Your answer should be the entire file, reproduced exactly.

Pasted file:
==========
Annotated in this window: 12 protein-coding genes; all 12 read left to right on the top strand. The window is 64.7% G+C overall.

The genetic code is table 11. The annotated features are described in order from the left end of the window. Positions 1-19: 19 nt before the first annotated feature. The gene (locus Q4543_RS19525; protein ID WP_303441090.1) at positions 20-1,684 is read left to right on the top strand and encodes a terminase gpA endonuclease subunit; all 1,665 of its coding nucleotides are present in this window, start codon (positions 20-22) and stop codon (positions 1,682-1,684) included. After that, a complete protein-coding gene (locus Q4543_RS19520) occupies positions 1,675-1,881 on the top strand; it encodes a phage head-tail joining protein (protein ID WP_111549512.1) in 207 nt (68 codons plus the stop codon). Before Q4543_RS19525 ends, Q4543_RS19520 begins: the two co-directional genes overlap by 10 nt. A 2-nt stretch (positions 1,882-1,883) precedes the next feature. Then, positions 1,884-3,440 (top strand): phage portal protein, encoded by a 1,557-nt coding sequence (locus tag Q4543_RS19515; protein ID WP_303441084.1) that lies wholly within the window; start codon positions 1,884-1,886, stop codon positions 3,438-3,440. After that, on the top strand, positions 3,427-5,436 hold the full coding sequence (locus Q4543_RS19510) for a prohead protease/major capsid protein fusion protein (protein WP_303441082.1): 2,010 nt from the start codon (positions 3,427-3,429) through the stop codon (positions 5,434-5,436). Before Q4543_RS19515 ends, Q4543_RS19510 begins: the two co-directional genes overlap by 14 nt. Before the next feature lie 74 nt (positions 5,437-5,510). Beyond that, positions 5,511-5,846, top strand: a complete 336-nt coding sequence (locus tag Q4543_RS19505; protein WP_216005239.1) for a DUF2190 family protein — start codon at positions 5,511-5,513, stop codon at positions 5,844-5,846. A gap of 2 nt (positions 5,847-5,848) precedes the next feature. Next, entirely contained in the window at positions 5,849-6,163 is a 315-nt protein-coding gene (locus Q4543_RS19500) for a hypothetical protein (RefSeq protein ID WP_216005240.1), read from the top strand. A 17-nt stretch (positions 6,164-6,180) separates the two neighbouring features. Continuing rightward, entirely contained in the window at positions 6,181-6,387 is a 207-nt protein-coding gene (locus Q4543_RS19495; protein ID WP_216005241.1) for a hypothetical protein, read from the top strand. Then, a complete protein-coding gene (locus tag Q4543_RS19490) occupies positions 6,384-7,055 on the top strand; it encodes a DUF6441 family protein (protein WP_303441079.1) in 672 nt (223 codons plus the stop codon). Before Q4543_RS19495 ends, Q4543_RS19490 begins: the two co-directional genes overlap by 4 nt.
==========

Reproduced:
Annotated in this window: 12 protein-coding genes; all 12 read left to right on the top strand. The window is 64.7% G+C overall.

The genetic code is table 11. The annotated features are described in order from the left end of the window. Positions 1-19: 19 nt before the first annotated feature. The gene (locus Q4543_RS19525; protein ID WP_303441090.1) at positions 20-1,684 is read left to right on the top strand and encodes a terminase gpA endonuclease subunit; all 1,665 of its coding nucleotides are present in this window, start codon (positions 20-22) and stop codon (positions 1,682-1,684) included. After that, a complete protein-coding gene (locus Q4543_RS19520) occupies positions 1,675-1,881 on the top strand; it encodes a phage head-tail joining protein (protein ID WP_111549512.1) in 207 nt (68 codons plus the stop codon). Before Q4543_RS19525 ends, Q4543_RS19520 begins: the two co-directional genes overlap by 10 nt. A 2-nt stretch (positions 1,882-1,883) precedes the next feature. Then, positions 1,884-3,440 (top strand): phage portal protein, encoded by a 1,557-nt coding sequence (locus tag Q4543_RS19515; protein ID WP_303441084.1) that lies wholly within the window; start codon positions 1,884-1,886, stop codon positions 3,438-3,440. After that, on the top strand, positions 3,427-5,436 hold the full coding sequence (locus Q4543_RS19510) for a prohead protease/major capsid protein fusion protein (protein WP_303441082.1): 2,010 nt from the start codon (positions 3,427-3,429) through the stop codon (positions 5,434-5,436). Before Q4543_RS19515 ends, Q4543_RS19510 begins: the two co-directional genes overlap by 14 nt. Before the next feature lie 74 nt (positions 5,437-5,510). Beyond that, positions 5,511-5,846, top strand: a complete 336-nt coding sequence (locus tag Q4543_RS19505; protein WP_216005239.1) for a DUF2190 family protein — start codon at positions 5,511-5,513, stop codon at positions 5,844-5,846. A gap of 2 nt (positions 5,847-5,848) precedes the next feature. Next, entirely contained in the window at positions 5,849-6,163 is a 315-nt protein-coding gene (locus Q4543_RS19500) for a hypothetical protein (RefSeq protein ID WP_216005240.1), read from the top strand. A 17-nt stretch (positions 6,164-6,180) separates the two neighbouring features. Continuing rightward, entirely contained in the window at positions 6,181-6,387 is a 207-nt protein-coding gene (locus Q4543_RS19495; protein ID WP_216005241.1) for a hypothetical protein, read from the top strand. Then, a complete protein-coding gene (locus tag Q4543_RS19490) occupies positions 6,384-7,055 on the top strand; it encodes a DUF6441 family protein (protein WP_303441079.1) in 672 nt (223 codons plus the stop codon). Before Q4543_RS19495 ends, Q4543_RS19490 begins: the two co-directional genes overlap by 4 nt.